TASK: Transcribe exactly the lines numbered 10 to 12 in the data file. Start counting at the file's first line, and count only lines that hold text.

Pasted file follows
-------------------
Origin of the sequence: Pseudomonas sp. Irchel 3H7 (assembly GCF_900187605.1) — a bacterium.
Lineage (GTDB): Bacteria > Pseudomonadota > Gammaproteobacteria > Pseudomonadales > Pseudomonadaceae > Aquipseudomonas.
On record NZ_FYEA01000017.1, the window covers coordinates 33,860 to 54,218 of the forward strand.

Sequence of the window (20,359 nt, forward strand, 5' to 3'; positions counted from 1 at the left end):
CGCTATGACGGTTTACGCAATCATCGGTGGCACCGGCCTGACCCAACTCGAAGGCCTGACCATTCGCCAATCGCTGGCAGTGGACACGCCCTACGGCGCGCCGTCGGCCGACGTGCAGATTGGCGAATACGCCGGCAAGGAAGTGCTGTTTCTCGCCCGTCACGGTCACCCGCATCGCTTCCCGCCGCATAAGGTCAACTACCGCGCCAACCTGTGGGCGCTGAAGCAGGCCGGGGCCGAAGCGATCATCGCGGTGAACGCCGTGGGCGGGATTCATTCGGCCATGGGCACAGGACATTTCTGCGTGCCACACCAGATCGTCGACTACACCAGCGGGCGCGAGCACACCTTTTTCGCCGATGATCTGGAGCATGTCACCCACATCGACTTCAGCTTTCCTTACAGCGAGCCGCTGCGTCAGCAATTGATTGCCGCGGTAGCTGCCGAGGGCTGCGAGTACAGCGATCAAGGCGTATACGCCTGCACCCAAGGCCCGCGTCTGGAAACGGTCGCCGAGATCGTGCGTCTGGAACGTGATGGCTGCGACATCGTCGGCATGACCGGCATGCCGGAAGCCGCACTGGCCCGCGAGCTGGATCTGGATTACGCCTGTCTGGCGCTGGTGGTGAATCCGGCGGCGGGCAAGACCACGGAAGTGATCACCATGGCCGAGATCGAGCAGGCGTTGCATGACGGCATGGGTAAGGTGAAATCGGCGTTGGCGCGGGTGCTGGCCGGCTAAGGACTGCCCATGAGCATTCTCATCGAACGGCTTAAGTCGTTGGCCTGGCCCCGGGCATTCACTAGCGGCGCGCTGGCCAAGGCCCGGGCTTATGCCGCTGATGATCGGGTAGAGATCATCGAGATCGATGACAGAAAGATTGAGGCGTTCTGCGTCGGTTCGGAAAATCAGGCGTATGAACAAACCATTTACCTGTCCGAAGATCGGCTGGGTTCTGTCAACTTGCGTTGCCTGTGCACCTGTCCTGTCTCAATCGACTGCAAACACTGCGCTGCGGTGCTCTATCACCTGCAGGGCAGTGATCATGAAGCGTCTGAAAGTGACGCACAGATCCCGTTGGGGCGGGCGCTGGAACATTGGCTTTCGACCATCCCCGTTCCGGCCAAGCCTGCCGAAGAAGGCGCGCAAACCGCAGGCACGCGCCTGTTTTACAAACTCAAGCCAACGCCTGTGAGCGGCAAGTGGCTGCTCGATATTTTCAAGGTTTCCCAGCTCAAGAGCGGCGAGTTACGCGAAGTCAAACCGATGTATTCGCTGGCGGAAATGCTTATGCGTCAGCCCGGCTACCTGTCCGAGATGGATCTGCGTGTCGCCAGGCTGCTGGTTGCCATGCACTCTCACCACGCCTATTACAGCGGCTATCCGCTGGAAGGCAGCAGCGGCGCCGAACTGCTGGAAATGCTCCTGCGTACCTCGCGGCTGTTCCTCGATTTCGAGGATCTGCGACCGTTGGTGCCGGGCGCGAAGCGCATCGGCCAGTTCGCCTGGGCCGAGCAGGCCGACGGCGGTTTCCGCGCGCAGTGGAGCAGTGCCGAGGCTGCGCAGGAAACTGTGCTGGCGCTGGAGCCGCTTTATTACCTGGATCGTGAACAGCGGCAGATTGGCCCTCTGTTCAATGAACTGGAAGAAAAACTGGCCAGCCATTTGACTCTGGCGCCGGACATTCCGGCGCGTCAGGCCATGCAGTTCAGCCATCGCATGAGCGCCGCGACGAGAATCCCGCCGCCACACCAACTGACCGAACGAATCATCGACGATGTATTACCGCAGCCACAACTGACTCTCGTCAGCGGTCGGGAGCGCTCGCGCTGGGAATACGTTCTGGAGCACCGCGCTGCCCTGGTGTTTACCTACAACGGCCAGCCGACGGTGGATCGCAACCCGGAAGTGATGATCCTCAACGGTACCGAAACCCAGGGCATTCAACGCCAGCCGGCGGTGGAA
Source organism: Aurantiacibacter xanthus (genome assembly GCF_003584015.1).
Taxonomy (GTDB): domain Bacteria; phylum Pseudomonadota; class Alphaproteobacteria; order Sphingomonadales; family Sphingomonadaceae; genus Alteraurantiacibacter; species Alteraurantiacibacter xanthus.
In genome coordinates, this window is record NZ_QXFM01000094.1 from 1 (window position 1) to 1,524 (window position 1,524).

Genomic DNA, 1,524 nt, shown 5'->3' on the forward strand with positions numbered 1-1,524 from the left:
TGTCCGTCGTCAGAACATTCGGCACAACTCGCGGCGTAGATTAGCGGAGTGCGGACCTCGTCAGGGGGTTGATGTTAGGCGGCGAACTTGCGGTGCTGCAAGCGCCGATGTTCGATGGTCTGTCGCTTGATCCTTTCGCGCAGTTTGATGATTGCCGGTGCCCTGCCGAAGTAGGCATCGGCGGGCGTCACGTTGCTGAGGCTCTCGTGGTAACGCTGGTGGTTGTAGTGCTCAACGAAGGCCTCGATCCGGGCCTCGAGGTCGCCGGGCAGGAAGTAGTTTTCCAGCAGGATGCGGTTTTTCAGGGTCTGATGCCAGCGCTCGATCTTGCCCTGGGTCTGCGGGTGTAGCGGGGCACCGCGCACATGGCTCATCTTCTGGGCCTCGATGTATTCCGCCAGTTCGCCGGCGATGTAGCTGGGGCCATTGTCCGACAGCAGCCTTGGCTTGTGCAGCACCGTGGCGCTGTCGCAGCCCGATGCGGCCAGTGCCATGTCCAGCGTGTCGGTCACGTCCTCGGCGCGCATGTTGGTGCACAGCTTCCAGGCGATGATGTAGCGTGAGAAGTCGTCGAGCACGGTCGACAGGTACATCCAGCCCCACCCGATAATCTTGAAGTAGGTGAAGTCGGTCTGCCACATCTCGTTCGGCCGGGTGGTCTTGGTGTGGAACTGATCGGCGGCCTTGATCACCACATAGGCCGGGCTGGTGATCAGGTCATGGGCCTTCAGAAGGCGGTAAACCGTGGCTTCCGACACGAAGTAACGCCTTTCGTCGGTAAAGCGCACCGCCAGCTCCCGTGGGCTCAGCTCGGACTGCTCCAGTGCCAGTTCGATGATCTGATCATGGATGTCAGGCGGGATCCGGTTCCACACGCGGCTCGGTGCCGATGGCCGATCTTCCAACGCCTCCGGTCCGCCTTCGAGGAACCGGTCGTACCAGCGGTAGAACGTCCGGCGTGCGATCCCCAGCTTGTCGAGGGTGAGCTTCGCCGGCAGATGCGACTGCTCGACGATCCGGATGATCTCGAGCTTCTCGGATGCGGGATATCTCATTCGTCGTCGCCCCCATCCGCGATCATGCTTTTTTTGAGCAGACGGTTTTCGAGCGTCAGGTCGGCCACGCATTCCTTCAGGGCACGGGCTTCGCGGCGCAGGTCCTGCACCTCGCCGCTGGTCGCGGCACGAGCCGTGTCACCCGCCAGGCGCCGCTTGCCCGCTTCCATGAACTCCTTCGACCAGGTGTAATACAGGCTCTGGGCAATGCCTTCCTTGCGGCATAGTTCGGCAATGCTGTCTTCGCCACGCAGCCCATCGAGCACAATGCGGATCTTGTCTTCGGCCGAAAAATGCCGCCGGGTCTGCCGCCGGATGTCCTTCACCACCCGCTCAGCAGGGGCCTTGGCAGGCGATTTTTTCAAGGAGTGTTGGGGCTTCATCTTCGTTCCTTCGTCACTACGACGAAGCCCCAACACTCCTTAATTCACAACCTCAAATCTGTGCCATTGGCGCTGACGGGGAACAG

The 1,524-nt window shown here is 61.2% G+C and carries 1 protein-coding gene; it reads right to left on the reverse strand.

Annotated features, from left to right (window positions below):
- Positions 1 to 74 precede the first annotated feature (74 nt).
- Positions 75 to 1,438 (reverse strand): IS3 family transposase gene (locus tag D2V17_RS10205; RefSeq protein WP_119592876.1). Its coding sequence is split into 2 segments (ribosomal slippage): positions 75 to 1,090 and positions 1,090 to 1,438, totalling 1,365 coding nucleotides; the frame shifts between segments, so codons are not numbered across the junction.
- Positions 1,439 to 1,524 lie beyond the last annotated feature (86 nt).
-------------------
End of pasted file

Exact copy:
TGTCCGTCGTCAGAACATTCGGCACAACTCGCGGCGTAGATTAGCGGAGTGCGGACCTCGTCAGGGGGTTGATGTTAGGCGGCGAACTTGCGGTGCTGCAAGCGCCGATGTTCGATGGTCTGTCGCTTGATCCTTTCGCGCAGTTTGATGATTGCCGGTGCCCTGCCGAAGTAGGCATCGGCGGGCGTCACGTTGCTGAGGCTCTCGTGGTAACGCTGGTGGTTGTAGTGCTCAACGAAGGCCTCGATCCGGGCCTCGAGGTCGCCGGGCAGGAAGTAGTTTTCCAGCAGGATGCGGTTTTTCAGGGTCTGATGCCAGCGCTCGATCTTGCCCTGGGTCTGCGGGTGTAGCGGGGCACCGCGCACATGGCTCATCTTCTGGGCCTCGATGTATTCCGCCAGTTCGCCGGCGATGTAGCTGGGGCCATTGTCCGACAGCAGCCTTGGCTTGTGCAGCACCGTGGCGCTGTCGCAGCCCGATGCGGCCAGTGCCATGTCCAGCGTGTCGGTCACGTCCTCGGCGCGCATGTTGGTGCACAGCTTCCAGGCGATGATGTAGCGTGAGAAGTCGTCGAGCACGGTCGACAGGTACATCCAGCCCCACCCGATAATCTTGAAGTAGGTGAAGTCGGTCTGCCACATCTCGTTCGGCCGGGTGGTCTTGGTGTGGAACTGATCGGCGGCCTTGATCACCACATAGGCCGGGCTGGTGATCAGGTCATGGGCCTTCAGAAGGCGGTAAACCGTGGCTTCCGACACGAAGTAACGCCTTTCGTCGGTAAAGCGCACCGCCAGCTCCCGTGGGCTCAGCTCGGACTGCTCCAGTGCCAGTTCGATGATCTGATCATGGATGTCAGGCGGGATCCGGTTCCACACGCGGCTCGGTGCCGATGGCCGATCTTCCAACGCCTCCGGTCCGCCTTCGAGGAACCGGTCGTACCAGCGGTAGAACGTCCGGCGTGCGATCCCCAGCTTGTCGAGGGTGAGCTTCGCCGGCAGATGCGACTGCTCGACGATCCGGATGATCTCGAGCTTCTCGGATGCGGGATATCTCATTCGTCGTCGCCCCCATCCGCGATCATGCTTTTTTTGAGCAGACGGTTTTCGAGCGTCAGGTCGGCCACGCATTCCTTCAGGGCACGGGCTTCGCGGCGCAGGTCCTGCACCTCGCCGCTGGTCGCGGCACGAGCCGTGTCACCCGCCAGGCGCCGCTTGCCCGCTTCCATGAACTCCTTCGACCAGGTGTAATACAGGCTCTGGGCAATGCCTTCCTTGCGGCATAGTTCGGCAATGCTGTCTTCGCCACGCAGCCCATCGAGCACAATGCGGATCTTGTCTTCGGCCGAAAAATGCCGCCGGGTCTGCCGCCGGATGTCCTTCACCACCCGCTCAGCAGGGGCCTTGGCAGGCGATTTTTTCAAGGAGTGTTGGGGCTTCATCTTCGTTCCTTCGTCACTACGACGAAGCCCCAACACTCCTTAATTCACAACCTCAAATCTGTGCCATTGGCGCTGACGGGGAACAG

The 1,524-nt window shown here is 61.2% G+C and carries 1 protein-coding gene; it reads right to left on the reverse strand.

Annotated features, from left to right (window positions below):